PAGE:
‘Dust Bowl’ winds hit tornado-devastated western United States

by ian

Less than a week after a swarm of powerful tornadoes devastated Kentucky and four other states, a freakish wind storm brought “Dust Bowl” conditions and gusts of more than 100 mph (161 kph) to parts of the Great Plains and Upper Midwest, meteorologists said on Wednesday.

The low pressure wind system, driven by unseasonably high temperatures across Nebraska, Iowa and Minnesota, triggered power outages in four U.S. states, including more than 100,000 homes and businesses in Colorado by Wednesday evening.

The storm system could also pummel the region with thunderstorms and snow, the National Weather Service said in an advisory.

“There have been historic ‘Dust Bowl’ conditions with no visibility in parts of New Mexico and Colorado,” said Marc Chenard, a forecaster for the National Weather Service’s Weather Prediction Center in College Park, Maryland.

“This is highly unusual,” Chenard said. “It’s shifting east and is unusual for this large of an area, it will be going through the Great Lakes area, Michigan and into Canada by Thursday morning,” he said.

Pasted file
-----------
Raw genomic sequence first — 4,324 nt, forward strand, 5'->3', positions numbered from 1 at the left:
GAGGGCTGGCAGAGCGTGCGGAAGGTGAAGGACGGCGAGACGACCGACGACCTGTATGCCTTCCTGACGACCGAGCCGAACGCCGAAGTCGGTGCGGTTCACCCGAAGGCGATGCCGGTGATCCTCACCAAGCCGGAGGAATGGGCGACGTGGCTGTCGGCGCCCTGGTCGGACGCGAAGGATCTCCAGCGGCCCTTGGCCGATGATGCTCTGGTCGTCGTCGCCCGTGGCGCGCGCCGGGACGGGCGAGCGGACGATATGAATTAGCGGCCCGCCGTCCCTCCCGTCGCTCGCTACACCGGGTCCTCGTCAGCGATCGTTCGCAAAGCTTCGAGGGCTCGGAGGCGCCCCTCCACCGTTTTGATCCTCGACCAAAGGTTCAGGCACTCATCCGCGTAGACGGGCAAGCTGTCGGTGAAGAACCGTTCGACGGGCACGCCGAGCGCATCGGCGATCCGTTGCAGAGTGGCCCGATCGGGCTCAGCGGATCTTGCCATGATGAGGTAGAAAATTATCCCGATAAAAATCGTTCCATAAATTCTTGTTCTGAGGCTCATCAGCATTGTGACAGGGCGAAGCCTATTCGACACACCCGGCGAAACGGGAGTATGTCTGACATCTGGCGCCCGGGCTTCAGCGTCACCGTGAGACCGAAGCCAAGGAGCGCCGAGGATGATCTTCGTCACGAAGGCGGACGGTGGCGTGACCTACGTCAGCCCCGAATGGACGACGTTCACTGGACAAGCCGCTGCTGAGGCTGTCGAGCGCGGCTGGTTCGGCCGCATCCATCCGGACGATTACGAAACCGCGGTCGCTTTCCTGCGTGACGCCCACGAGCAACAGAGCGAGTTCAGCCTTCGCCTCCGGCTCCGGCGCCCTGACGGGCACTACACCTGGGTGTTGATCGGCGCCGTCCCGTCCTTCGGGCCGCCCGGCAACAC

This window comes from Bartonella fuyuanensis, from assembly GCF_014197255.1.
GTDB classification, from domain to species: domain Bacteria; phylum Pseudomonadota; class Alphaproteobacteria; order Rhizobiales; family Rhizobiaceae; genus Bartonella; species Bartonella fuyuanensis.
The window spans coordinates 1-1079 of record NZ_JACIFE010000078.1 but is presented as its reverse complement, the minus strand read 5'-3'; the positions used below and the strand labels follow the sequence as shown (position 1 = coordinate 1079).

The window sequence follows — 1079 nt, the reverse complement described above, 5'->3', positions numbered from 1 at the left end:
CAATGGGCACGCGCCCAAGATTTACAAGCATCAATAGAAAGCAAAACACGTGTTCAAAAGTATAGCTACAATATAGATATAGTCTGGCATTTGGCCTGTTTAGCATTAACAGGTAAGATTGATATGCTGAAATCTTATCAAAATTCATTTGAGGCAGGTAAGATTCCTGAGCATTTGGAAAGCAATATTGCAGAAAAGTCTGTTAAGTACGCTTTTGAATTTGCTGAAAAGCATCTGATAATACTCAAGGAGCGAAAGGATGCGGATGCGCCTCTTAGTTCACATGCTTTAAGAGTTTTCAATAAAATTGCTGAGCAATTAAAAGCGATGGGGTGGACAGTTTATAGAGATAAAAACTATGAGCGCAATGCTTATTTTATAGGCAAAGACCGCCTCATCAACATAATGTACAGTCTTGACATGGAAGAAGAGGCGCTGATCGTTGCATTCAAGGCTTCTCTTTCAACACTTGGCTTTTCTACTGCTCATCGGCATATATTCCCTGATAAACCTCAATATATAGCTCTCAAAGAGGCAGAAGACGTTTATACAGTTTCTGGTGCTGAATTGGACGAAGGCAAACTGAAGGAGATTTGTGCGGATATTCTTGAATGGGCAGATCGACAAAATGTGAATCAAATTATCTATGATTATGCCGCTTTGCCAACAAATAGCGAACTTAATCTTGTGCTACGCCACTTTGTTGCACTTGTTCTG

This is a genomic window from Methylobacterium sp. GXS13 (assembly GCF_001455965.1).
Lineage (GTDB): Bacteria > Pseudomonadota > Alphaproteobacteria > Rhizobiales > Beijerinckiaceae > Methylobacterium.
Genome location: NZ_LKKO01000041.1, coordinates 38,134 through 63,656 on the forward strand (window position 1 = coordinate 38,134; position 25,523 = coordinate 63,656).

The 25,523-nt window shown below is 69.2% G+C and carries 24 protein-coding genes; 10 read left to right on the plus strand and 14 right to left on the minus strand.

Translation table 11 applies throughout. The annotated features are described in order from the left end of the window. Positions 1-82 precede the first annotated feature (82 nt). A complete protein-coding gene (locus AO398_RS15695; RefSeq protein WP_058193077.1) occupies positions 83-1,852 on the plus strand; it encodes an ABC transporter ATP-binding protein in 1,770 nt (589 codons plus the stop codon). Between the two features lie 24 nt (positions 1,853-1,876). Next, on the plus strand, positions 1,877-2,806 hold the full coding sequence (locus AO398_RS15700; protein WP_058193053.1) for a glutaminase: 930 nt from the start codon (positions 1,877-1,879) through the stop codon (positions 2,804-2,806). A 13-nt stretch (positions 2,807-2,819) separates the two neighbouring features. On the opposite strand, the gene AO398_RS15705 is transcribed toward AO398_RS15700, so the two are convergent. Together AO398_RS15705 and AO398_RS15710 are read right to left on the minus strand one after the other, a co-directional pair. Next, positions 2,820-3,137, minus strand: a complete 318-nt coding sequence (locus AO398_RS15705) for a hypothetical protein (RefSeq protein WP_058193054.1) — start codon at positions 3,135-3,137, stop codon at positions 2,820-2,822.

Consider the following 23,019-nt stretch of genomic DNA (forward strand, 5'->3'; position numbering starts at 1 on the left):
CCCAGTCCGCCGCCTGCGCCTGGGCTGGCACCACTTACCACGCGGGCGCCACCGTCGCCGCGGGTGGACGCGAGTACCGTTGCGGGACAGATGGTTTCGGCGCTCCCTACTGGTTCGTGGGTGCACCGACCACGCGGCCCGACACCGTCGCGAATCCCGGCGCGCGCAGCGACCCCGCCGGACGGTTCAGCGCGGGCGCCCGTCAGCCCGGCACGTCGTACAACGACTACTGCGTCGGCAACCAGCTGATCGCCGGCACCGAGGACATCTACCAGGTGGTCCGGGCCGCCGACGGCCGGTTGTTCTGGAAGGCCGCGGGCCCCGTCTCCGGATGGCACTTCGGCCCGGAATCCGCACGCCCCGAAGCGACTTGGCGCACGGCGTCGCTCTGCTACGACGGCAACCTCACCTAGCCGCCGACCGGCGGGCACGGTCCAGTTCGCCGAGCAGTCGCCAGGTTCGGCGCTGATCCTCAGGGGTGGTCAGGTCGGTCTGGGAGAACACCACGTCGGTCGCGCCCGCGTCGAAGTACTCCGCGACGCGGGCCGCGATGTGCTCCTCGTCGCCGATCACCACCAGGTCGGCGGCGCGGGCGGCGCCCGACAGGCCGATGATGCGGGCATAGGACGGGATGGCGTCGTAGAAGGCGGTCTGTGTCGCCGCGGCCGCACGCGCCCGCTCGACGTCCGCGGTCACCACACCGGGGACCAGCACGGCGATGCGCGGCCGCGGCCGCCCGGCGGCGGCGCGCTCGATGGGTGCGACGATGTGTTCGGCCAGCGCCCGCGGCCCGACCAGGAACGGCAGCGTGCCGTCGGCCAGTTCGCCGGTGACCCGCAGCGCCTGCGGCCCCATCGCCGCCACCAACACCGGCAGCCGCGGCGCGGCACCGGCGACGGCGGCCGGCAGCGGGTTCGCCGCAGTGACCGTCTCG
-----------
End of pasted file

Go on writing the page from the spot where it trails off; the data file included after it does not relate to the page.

The Dust Bowl refers to a period during the 1930s when severe drought and destructive agricultural practices disrupted the ecology of parts of U.S. and Canadian prairies. During that time, immense clouds of loosened topsoil regularly blanketed the region, leading to an economic crisis for farmers and mass migration to California.

The wind storm follows one of the deadliest tornado outbreaks in U.S. history. At least 74 people were killed in Kentucky and 14 died in other states when that storm system swept across the Great Plains and parts of the South last Friday night and early Saturday morning.

President Joe Biden toured some of the devastated communities on Wednesday.

The National Weather Service said in its forecast that the high winds from the current system would pick up overnight on Wednesday and race across the Upper Midwest into Canada by Thursday.

“As a result, blowing dust and power outages will likely be found throughout the region,” the weather service said. “Extremely Critical Fire Weather also exists into this evening from the northern Texas Panhandle to north-central Kansas.”

The NWS Storm Prediction Center issued a “moderate risk” warning for the region and said blowing snow could create driving hazards across Minnesota and the Dakotas.

(Reporting by Rich McKay in Atlanta and Dan Whitcomb in Los Angeles; Editing by Stephen Coates and Christian Schmollinger)

Copyright 2021 Thomson/Reuters